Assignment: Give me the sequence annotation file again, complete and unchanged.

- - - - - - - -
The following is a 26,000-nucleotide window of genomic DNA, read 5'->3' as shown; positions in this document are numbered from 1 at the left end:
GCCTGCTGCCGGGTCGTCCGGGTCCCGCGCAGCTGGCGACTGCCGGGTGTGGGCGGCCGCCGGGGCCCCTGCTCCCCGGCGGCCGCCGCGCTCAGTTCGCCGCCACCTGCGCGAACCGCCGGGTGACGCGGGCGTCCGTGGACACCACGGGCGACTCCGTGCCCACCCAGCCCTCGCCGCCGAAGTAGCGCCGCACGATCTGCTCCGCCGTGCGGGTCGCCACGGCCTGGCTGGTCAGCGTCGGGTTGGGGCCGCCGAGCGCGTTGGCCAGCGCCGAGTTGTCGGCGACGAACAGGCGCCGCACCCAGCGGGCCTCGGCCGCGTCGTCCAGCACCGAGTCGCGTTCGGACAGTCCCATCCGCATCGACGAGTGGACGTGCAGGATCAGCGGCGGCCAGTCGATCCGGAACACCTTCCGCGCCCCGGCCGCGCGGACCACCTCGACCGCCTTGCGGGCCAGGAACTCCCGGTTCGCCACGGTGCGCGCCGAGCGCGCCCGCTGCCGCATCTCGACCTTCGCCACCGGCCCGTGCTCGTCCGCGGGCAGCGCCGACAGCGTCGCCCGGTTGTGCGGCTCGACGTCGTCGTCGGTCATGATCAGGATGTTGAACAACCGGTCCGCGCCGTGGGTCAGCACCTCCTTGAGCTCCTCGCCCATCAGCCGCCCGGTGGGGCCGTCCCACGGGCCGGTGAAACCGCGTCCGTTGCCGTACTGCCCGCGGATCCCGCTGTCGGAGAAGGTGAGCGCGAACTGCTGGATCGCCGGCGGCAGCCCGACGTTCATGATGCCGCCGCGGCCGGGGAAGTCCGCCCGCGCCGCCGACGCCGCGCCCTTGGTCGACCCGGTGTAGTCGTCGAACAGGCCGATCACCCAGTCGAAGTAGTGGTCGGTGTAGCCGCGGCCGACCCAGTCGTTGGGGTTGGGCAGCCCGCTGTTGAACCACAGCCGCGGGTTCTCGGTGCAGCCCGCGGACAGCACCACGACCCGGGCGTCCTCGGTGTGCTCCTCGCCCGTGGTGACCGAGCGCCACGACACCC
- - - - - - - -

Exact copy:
The following is a 26,000-nucleotide window of genomic DNA, read 5'->3' as shown; positions in this document are numbered from 1 at the left end:
GCCTGCTGCCGGGTCGTCCGGGTCCCGCGCAGCTGGCGACTGCCGGGTGTGGGCGGCCGCCGGGGCCCCTGCTCCCCGGCGGCCGCCGCGCTCAGTTCGCCGCCACCTGCGCGAACCGCCGGGTGACGCGGGCGTCCGTGGACACCACGGGCGACTCCGTGCCCACCCAGCCCTCGCCGCCGAAGTAGCGCCGCACGATCTGCTCCGCCGTGCGGGTCGCCACGGCCTGGCTGGTCAGCGTCGGGTTGGGGCCGCCGAGCGCGTTGGCCAGCGCCGAGTTGTCGGCGACGAACAGGCGCCGCACCCAGCGGGCCTCGGCCGCGTCGTCCAGCACCGAGTCGCGTTCGGACAGTCCCATCCGCATCGACGAGTGGACGTGCAGGATCAGCGGCGGCCAGTCGATCCGGAACACCTTCCGCGCCCCGGCCGCGCGGACCACCTCGACCGCCTTGCGGGCCAGGAACTCCCGGTTCGCCACGGTGCGCGCCGAGCGCGCCCGCTGCCGCATCTCGACCTTCGCCACCGGCCCGTGCTCGTCCGCGGGCAGCGCCGACAGCGTCGCCCGGTTGTGCGGCTCGACGTCGTCGTCGGTCATGATCAGGATGTTGAACAACCGGTCCGCGCCGTGGGTCAGCACCTCCTTGAGCTCCTCGCCCATCAGCCGCCCGGTGGGGCCGTCCCACGGGCCGGTGAAACCGCGTCCGTTGCCGTACTGCCCGCGGATCCCGCTGTCGGAGAAGGTGAGCGCGAACTGCTGGATCGCCGGCGGCAGCCCGACGTTCATGATGCCGCCGCGGCCGGGGAAGTCCGCCCGCGCCGCCGACGCCGCGCCCTTGGTCGACCCGGTGTAGTCGTCGAACAGGCCGATCACCCAGTCGAAGTAGTGGTCGGTGTAGCCGCGGCCGACCCAGTCGTTGGGGTTGGGCAGCCCGCTGTTGAACCACAGCCGCGGGTTCTCGGTGCAGCCCGCGGACAGCACCACGACCCGGGCGTCCTCGGTGTGCTCCTCGCCCGTGGTGACCGAGCGCCACGACACCC